you witness rock paintings and stone age rock tools in a cave within the valley.

Hint: For further reading about the bushmen of the region read "Lake Chrissies's Bushman Past" published by Professor Ton Sanders (2013) and "The Disappearing Bushmen of Lake Chrissie" published by E.F Potgieter (1955).

View More
 
Carolina

Carolina

Carolina is on the doorstep of the Komati Gorge Wildlife Reserve and the Nooitgedacht Nature Reserve, which are frequented for birdwatching, game spotting and various adrenaline-pumping outdoor activities. Yet few know that it’s also the resting place of internationally-acclaimed painter Bertha Bonnefoi of the Everard group of artists and that one can stay in a repurposed double decker bus.
 
What better place to have sundowners than from atop the illuminated sandstone cliffs of the Komati Gorge Wildlife Reserve, as you observe the Komati River carve its way through the valley. The Komati Gorge Wildlife Reserve is characteristic of Mpumlanga’s highveld grasslands, which makes it popular for birdwatching and game spotting. From hiking, rock climbing and horse riding to fishing, canoeing and mountain biking there’s so much to see and experience during a visit.
Keep your eyes open as you drive there from Carolina, along the R36, as you will see the sandstone Grobler Bridge – built in 1897 and now a national monument – on your right.
 
On a private tour of the surrounding region you will learn about the intriguing Bokoni civilisation or 'the forgotten people of Mpumalanga' as they are known, who inhabited the area in for 500 years until the early 19th century. They ruled over large portions of Mpumalanga's escarpment and built concentric stone-walled enclosures, roads and terraces that have made the area of particular interest to archaeologists and historians.

Another lesser-known fact of the region is that of the internationally-acclaimed Everard group of artists, who lived in the nearby hamlet of Bonnefoi. Although it has been abandoned since, a private tour paints the picture of the ghost town at its peak in the 1900s – and you can imagine the goings about of the manor house, hotel and post office. Painter Bertha Bonnefoi (nee Everard) is buried in the Carolina cemetery.
 
Yet another natural attraction on Carolina’s doorstep is Nooitgedacht Dam within the 3420ha Nooitgedacht Nature Reserve. This grassland biome protects the Moist Sandy Highveld grassland veldtype and is home to small predators and several game species, making it popular among campers. Remember to bring your fishing rods along with your binoculars as there is an abundance of carp, bass and barbel in the 756ha dam.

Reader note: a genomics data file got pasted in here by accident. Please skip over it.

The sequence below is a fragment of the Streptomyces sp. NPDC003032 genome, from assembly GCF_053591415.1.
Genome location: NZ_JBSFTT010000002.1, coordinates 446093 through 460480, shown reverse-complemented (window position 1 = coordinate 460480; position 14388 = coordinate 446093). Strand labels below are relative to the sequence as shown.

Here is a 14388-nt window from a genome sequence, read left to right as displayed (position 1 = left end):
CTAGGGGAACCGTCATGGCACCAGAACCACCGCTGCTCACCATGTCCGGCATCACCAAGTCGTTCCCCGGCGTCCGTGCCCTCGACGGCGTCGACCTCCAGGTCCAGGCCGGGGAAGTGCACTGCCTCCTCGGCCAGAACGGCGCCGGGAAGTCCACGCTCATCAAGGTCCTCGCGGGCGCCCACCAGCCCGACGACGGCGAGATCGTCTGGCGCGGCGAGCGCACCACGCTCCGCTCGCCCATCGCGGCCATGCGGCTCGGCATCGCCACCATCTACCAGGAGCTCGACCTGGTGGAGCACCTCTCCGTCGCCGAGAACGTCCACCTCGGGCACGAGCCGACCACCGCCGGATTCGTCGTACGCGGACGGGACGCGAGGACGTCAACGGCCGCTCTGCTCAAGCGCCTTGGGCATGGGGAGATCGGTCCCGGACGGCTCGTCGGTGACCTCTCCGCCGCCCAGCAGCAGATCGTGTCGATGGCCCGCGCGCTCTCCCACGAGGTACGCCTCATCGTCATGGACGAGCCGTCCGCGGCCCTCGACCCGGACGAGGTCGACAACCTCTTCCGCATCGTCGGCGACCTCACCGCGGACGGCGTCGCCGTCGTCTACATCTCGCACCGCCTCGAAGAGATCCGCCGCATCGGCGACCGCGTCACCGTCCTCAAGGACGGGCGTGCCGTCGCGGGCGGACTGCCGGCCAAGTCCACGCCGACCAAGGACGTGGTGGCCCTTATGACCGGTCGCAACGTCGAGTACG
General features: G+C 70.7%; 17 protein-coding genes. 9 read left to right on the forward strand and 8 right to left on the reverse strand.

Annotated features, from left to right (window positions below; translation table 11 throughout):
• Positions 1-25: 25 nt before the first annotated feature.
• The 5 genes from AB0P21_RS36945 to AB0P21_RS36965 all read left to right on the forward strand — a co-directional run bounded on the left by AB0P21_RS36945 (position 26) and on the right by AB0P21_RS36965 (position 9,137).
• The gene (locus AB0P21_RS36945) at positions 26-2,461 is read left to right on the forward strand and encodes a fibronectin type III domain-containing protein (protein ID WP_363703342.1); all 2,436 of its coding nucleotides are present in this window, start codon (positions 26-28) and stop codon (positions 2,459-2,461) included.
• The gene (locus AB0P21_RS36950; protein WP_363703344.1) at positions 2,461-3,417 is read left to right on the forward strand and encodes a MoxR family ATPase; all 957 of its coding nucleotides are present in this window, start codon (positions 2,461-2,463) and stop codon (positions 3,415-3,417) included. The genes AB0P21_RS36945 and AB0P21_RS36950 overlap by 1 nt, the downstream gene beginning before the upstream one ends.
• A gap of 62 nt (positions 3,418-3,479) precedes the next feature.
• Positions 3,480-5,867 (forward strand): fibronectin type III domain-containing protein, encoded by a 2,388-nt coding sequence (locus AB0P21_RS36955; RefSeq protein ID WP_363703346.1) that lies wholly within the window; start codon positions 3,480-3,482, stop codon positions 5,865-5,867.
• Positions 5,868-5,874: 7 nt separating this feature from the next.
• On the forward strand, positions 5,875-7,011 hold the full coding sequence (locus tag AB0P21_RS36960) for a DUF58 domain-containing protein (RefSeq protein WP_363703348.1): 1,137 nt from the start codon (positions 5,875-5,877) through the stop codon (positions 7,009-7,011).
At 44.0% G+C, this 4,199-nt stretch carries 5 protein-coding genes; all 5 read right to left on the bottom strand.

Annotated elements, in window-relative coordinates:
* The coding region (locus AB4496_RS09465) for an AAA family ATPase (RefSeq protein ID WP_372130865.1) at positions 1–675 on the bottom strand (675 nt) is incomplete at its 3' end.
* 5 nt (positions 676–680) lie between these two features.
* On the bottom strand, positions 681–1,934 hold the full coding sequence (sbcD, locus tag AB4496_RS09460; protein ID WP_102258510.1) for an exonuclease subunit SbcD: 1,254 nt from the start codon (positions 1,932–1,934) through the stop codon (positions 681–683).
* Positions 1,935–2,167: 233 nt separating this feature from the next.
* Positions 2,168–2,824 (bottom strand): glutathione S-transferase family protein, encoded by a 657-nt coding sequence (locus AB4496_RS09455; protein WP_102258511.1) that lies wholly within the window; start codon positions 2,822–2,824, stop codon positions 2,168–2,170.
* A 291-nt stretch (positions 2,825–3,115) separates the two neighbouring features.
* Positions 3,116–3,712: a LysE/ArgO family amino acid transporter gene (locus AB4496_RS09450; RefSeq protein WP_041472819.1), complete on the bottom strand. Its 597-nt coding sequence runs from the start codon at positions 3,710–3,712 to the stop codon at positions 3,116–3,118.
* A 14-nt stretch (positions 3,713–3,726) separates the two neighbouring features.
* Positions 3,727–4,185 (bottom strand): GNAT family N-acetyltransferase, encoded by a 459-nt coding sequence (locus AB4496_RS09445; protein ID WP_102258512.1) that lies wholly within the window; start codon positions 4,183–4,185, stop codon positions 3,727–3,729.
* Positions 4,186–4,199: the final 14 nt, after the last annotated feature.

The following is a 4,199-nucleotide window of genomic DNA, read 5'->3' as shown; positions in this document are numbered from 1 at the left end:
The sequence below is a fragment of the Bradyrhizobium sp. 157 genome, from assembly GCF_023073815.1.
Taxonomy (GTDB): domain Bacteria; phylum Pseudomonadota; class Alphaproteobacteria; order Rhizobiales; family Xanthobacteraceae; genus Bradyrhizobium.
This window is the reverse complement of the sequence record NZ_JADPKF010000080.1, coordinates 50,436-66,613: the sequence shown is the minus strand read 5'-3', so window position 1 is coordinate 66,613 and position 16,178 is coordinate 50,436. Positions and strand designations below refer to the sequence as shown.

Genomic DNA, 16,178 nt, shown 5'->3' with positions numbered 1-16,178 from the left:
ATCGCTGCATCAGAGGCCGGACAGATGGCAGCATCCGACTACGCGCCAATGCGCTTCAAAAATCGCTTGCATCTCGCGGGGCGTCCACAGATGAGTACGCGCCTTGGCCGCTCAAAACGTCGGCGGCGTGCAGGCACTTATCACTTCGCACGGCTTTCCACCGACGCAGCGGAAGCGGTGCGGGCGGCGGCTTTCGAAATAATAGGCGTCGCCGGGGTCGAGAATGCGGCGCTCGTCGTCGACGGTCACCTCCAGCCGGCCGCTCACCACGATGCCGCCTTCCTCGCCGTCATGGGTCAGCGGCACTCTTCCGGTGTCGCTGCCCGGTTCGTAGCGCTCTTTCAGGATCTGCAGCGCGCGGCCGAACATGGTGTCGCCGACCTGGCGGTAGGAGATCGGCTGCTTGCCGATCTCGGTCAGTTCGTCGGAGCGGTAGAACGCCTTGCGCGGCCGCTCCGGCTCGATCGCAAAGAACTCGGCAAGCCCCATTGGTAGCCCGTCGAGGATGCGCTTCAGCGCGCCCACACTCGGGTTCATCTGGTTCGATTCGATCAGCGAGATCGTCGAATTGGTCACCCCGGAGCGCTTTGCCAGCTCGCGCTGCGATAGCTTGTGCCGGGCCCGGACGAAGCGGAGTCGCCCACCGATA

While there's so much to explore in the region, do visit Carolina too. It is believed to have been established as a trading post in 1886 on Groenvlei and Goede Hoep farms, but another story tells the tale of Cornelis Coetzee who offered parts of his farm, Steynsdraai, for the estabishment of the village, but only on the condition that it be named after his wife. Although the town was almost completely destroyed during the second Anglo-Boer War, it was rebuilt shortly afterwards and still has a few of its original sandstone buildings around the church square.
 
Hint: For an unusual experience stay in the red double decker bus along Van Riebeek Road that has been repurposed into a guesthouse.

View More
 
Chrissiesmeer

Chrissiesmeer

This peaceful, countryside retreat in Mpumalanga’s grasslands and wetlands region is an ideal family getaway and a birder's paradise. Chrissiesmeer is the place to go to get away from it all and the friendly locals will make you want to extend your stay.

View More
 
Ermelo

Ermelo

Ermelo played a pivotal role in South Africa’s liberation struggle as it was a stop over for the ANC’s Umkhonto weSizwe members who were travelling to Swaziland and Mozambique, and it also experienced forced removals during the 1960s. But the surrounding region is also brimming
with cultural, natural and geographic attractions.

View More
 
Hendrina

Hendrina

Hendrina's location midway between Johannesburg and the Kruger National Park has made it a favoured rest stop for travellers, but perhaps Antiek-Sjiek, an antique collector's haven, has something to do with that too.

Hendrina is situated in the heart of cosmos country, where autumn brings with it blankets of cosmos flowers – it’s truly a sight to behold. While Hendrina is predominantly a mining and farming town, that was founded in 1914 on the farm Grasfontein, its location midway between Johannesburg and the Kruger National Park has made it a favoured rest stop, but perhaps Antiek-Sjiek has something to do with that too. This antique collector’s treasure trove is found in a house that dates back to the 1920s, soon after the town was established. Each room tells a different story and visitors can delve through crockery, silverware, musical instruments as well as Singer sewing machines and jewellery. The beer garden is ornamented with an ox wagon, petrol pump and vintage car that stands alongside the farming equipment used to till the soil of neighbouring farms. The restaurant serves Afrikaans farm-style food, where one can savour everything from homemade bread and vetkoek to milk tart and other traditional delights. The gift shop will ensures that no-one leaves empty handed, even if it’s just padkos for the rest of the journey ahead.